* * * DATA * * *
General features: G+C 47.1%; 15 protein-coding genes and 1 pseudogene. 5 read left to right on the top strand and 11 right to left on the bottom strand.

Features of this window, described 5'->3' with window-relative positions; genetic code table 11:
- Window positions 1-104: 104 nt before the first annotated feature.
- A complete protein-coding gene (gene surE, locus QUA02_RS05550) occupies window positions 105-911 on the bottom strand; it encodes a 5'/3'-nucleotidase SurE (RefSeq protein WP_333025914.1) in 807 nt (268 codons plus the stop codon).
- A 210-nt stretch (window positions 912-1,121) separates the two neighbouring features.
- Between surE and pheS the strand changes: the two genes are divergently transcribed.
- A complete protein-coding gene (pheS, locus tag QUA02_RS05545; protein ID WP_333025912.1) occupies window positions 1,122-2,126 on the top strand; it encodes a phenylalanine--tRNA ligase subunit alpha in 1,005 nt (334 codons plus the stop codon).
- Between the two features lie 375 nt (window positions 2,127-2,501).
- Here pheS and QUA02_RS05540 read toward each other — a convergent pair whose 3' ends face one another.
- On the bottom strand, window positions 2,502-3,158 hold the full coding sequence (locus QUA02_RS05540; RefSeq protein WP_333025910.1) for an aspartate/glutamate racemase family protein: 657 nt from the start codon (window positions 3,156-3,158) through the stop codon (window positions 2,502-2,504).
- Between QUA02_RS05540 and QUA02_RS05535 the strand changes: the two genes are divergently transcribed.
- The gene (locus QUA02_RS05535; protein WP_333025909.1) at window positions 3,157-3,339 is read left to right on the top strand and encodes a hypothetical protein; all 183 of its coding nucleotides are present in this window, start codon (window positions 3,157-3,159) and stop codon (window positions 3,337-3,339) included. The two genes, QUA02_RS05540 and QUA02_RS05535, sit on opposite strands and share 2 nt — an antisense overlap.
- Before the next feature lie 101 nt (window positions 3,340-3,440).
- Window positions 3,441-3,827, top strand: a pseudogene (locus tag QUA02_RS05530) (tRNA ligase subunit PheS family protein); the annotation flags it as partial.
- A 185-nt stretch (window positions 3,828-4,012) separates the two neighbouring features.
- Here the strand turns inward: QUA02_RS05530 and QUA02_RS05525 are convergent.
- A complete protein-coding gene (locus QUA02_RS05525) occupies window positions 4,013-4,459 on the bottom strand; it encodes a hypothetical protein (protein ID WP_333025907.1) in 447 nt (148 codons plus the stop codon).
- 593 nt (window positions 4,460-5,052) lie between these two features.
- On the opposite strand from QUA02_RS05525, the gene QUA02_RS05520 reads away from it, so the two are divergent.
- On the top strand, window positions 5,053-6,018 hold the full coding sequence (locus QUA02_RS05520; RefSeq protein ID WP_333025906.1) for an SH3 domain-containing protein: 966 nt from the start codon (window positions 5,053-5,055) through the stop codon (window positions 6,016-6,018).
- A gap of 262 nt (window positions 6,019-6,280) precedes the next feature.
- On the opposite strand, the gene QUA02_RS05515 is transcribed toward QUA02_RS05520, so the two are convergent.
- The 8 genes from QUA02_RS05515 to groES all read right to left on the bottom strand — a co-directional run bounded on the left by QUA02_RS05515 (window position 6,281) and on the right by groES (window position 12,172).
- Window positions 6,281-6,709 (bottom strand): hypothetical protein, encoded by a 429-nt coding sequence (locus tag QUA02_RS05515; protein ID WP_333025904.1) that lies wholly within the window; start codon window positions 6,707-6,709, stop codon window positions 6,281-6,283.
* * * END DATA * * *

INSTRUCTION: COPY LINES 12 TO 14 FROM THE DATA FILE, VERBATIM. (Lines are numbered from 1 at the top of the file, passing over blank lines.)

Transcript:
- The gene (locus QUA02_RS05535; protein WP_333025909.1) at window positions 3,157-3,339 is read left to right on the top strand and encodes a hypothetical protein; all 183 of its coding nucleotides are present in this window, start codon (window positions 3,157-3,159) and stop codon (window positions 3,337-3,339) included. The two genes, QUA02_RS05540 and QUA02_RS05535, sit on opposite strands and share 2 nt — an antisense overlap.
- Before the next feature lie 101 nt (window positions 3,340-3,440).
- Window positions 3,441-3,827, top strand: a pseudogene (locus tag QUA02_RS05530) (tRNA ligase subunit PheS family protein); the annotation flags it as partial.